Band Instruments—What, Why, and More

When someone is ready to dive into the world of music, the first step is picking which band instruments to learn. While there are plenty of musicians out there who can play two, three, or even more different musical instruments, it’s definitely easier for budding players to start with just one. 

Once you’ve determined that you’re born to be a musician, you now need to decide what kind of musician you will be. Different instruments have different levels of difficulty and different personalities. Some instruments can easily be a standalone performer, while others do better in a band. 

Before you commit to your first instrument, use this guide to find out which one best suits your commitment level, budget, and musical personality. 

Why Play Band Instruments?

Whether you’re starting as a novice musician at nine- or 99-years-old, the benefits of taking to an instrument are extensive. 

On the childhood level, getting involved in band is great for developing minds. Learning to play an instrument helps with patience, memory, and hand-eye coordination. Playing an instrument doesn’t come with nearly as many risks as school athletics do, and while being a singer is a natural-born talent, any child can learn to play an instrument with enough dedication. 

Adults who take up the piano, clarinet, guitar, or whatever their instrument of choice will also see improvement in their memory, especially pre-dementia patients and the elderly. It’s a great hobby for the retired that keeps the hands mobile and limber. 

Are Instruments Expensive?

While this generally varies greatly depending on the instrument you choose, the answer is often, unfortunately, yes. Most professional-level instruments have a price tag high enough that it thwarts interested musicians from ever starting up the hobby. 

The good news is that there are a lot of rental and leasing options available from music stores and schools, which makes becoming a musician much more affordable, especially if you’re new and aren’t sure you’re going to love it yet. 

All in all, there are countless reasons to learn how to play an instrument, and… well, we will get back to you when we think of a reason not to!

The Types of Band Instruments

Before you hone in on the perfect musical instrument for you, you’ll first want to pick a musical class. The majority of all band instruments fall into these categories: strings, wind, brass, and percussion. 

While some consider other categories, including keyboards and guitars, to also be valid classifications, we will stick with these basic four for now. 

String Instruments

Simply put, a string instrument is one whose sound is made by the musician causing the strings to vibrate. This can be done with a bow, a pick, or with the fingers. Strategically played, the strings release their different tones in rhythm to create music. 

Brass Instruments

A brass instrument is, not surprisingly, one that is made out of brass. Its signature resonating sound is made by forcing air through pursed lips into a metal mouthpiece. The combination of the vibrating lips and the air traveling through the instrument’s metal tubing creates the sound, and manipulation of its valves creates the tones and music. 

Wind Instruments

This classification is commonly referred to as reed instruments, because the classic wood instrument sound is produced by blowing air across a reed (a thin piece of wood that vibrates when the player’s breath is forced across it). Musicians can choose different sizes and rigidities of the reeds for their own playing comfort, and the sound is influenced by covering and uncovering holes on the instrument’s body.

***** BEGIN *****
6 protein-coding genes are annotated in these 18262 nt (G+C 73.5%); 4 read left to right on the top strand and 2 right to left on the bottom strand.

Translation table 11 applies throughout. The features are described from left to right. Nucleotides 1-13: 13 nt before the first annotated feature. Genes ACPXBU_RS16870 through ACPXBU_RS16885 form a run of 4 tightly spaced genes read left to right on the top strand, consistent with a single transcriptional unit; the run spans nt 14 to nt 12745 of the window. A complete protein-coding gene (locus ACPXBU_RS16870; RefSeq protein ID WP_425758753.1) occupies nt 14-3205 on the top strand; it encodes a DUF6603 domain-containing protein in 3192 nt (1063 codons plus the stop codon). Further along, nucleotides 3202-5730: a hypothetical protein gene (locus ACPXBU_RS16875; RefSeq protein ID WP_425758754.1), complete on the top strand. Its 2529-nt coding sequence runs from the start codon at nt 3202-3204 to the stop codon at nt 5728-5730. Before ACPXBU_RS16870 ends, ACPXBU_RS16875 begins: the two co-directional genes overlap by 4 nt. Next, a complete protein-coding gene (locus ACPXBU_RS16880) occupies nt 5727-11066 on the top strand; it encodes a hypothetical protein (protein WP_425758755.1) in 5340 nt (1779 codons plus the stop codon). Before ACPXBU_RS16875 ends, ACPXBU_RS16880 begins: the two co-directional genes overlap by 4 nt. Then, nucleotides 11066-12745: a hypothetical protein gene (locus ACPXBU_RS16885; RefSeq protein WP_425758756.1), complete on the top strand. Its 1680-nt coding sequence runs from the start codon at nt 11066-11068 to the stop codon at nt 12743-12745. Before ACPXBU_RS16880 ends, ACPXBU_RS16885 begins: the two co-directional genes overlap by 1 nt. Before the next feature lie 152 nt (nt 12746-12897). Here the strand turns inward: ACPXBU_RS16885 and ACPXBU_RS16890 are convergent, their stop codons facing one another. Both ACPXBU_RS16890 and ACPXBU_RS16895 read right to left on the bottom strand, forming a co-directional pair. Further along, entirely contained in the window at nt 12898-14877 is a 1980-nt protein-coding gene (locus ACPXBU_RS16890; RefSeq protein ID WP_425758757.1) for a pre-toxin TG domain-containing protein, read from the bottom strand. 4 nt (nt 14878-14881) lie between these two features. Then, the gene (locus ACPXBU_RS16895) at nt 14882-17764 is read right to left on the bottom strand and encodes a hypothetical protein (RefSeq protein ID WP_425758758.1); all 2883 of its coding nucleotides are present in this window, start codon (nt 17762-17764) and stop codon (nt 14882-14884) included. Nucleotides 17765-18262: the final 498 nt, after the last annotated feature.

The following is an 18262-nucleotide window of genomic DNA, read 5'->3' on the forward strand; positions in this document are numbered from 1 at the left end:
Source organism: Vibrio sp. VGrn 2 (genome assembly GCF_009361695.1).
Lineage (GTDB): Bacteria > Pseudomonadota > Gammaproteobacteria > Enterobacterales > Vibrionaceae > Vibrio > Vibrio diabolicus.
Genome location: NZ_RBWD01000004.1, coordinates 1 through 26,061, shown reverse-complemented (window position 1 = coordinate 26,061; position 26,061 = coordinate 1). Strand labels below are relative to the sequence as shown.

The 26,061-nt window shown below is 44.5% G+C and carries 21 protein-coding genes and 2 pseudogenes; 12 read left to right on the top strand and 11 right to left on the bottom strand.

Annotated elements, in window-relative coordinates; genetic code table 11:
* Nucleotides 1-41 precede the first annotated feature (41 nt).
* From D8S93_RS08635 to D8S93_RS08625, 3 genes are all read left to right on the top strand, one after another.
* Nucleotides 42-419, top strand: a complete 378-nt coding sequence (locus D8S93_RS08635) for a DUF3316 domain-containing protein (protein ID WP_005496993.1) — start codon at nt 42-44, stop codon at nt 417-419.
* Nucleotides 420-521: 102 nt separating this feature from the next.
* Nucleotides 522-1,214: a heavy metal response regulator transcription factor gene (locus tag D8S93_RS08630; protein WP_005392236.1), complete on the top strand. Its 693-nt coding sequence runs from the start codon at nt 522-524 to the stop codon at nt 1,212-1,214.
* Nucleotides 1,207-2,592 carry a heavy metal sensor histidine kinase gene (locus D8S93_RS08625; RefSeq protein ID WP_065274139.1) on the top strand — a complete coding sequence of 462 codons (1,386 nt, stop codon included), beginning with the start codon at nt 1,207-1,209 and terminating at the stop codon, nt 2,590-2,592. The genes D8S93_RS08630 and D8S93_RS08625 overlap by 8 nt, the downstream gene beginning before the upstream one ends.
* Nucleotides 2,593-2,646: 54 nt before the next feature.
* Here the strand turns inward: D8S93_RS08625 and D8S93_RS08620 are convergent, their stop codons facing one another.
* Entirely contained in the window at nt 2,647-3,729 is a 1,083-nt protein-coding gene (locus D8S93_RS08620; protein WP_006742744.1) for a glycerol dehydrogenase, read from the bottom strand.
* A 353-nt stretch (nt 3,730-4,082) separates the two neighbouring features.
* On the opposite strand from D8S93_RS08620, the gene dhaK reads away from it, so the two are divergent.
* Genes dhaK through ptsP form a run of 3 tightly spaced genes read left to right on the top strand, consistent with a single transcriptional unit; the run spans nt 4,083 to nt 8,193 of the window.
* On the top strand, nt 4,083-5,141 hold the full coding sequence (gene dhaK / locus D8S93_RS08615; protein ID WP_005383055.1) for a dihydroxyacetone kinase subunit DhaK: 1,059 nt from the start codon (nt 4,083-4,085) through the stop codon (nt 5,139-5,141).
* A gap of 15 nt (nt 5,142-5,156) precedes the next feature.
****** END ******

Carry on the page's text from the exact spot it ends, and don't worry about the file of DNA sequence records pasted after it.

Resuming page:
Percussion Instruments

When an instrument must be struck, scraped, or tapped by sticks, beaters, or the player’s hands, that makes the instrument a member of the percussion family. Percussion instruments are often considered the pacesetters of a band, and other instruments follow the pace and rhythm set by the beat of the percussion instrument. 

 Which String Instrument Should You Pick?

If you’ve decided that the string family—which is considered a staple in the band instruments that make up a symphony or orchestra—is right for you, you now need to pick a member of the string class. 

  • The violin is the most petite member of the string family, making it the most mobile and the most popular. This option can be easily transported on subways, through crowded hallways, and carried by hand. It is also the highest in pitch, and is known for its warbling, almost mournful-sounding octaves. The violin can be played sitting or standing, with the end tucked under the chin for stability. 
  • The viola is the violin’s slightly larger cousin, with a familiar sound that’s just a little more deep and throaty in tone. If you’re looking for a more sombre-sounding instrument than the violin, but still value its mobility, the viola is a perfect choice for you, since it can still be easily transported. This instrument can be played sitting or standing, too, based on the musician’s personal preference. 
  • The cello is the next step as we move down the octaves in the string family. It’s quite a bit bigger and heavier than the viola and violin, and is understandably a much deeper and resonating sound. If you want to play a string instrument that can fill a room with large sound, the cello is a great choice. While it can only be played in the sitting position, this instrument comes in many different sizes to accommodate players of different ages and heights. 
  • The string bass is our final stop in the string family. As the largest in size and lowest in tone, this deep-voiced and rich-sounding instrument is definitely the forceful undercurrent of the string instrument family. Similar to the cello, this option can only be played in the sitting position, and its size and weight make transport of this instrument difficult. 

Picking a Brass Instrument for Beginners

Are you partial to Taps, the famous military trumpet solo? Or, are you a fan of the boisterous brassy sounds of swing jazz? If so, an instrument from the brass family would be perfect for you.